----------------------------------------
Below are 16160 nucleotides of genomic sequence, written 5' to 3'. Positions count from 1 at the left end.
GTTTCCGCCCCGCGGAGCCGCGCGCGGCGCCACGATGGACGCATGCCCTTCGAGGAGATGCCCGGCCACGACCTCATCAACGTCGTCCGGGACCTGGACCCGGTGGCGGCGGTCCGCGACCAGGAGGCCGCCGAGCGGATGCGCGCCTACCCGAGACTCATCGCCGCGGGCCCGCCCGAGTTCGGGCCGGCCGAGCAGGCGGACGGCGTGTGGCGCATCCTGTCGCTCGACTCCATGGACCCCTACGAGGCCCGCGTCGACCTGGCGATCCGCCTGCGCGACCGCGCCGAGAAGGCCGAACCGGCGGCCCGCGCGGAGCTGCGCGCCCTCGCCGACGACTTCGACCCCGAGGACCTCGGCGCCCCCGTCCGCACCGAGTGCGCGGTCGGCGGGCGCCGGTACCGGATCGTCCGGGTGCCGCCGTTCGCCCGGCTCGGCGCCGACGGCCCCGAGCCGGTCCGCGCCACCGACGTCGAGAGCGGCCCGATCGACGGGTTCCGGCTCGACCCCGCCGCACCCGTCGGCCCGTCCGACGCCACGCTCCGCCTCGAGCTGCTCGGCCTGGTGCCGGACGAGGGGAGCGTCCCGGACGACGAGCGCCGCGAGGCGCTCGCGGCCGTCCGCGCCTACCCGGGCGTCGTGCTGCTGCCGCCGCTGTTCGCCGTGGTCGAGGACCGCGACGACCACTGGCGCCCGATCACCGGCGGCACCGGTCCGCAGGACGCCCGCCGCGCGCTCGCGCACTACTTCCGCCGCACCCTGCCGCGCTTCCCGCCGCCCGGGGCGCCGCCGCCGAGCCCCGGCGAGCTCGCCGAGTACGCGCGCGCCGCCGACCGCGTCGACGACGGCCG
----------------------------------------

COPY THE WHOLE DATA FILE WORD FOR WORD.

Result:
Below are 16160 nucleotides of genomic sequence, written 5' to 3'. Positions count from 1 at the left end.
GTTTCCGCCCCGCGGAGCCGCGCGCGGCGCCACGATGGACGCATGCCCTTCGAGGAGATGCCCGGCCACGACCTCATCAACGTCGTCCGGGACCTGGACCCGGTGGCGGCGGTCCGCGACCAGGAGGCCGCCGAGCGGATGCGCGCCTACCCGAGACTCATCGCCGCGGGCCCGCCCGAGTTCGGGCCGGCCGAGCAGGCGGACGGCGTGTGGCGCATCCTGTCGCTCGACTCCATGGACCCCTACGAGGCCCGCGTCGACCTGGCGATCCGCCTGCGCGACCGCGCCGAGAAGGCCGAACCGGCGGCCCGCGCGGAGCTGCGCGCCCTCGCCGACGACTTCGACCCCGAGGACCTCGGCGCCCCCGTCCGCACCGAGTGCGCGGTCGGCGGGCGCCGGTACCGGATCGTCCGGGTGCCGCCGTTCGCCCGGCTCGGCGCCGACGGCCCCGAGCCGGTCCGCGCCACCGACGTCGAGAGCGGCCCGATCGACGGGTTCCGGCTCGACCCCGCCGCACCCGTCGGCCCGTCCGACGCCACGCTCCGCCTCGAGCTGCTCGGCCTGGTGCCGGACGAGGGGAGCGTCCCGGACGACGAGCGCCGCGAGGCGCTCGCGGCCGTCCGCGCCTACCCGGGCGTCGTGCTGCTGCCGCCGCTGTTCGCCGTGGTCGAGGACCGCGACGACCACTGGCGCCCGATCACCGGCGGCACCGGTCCGCAGGACGCCCGCCGCGCGCTCGCGCACTACTTCCGCCGCACCCTGCCGCGCTTCCCGCCGCCCGGGGCGCCGCCGCCGAGCCCCGGCGAGCTCGCCGAGTACGCGCGCGCCGCCGACCGCGTCGACGACGGCCG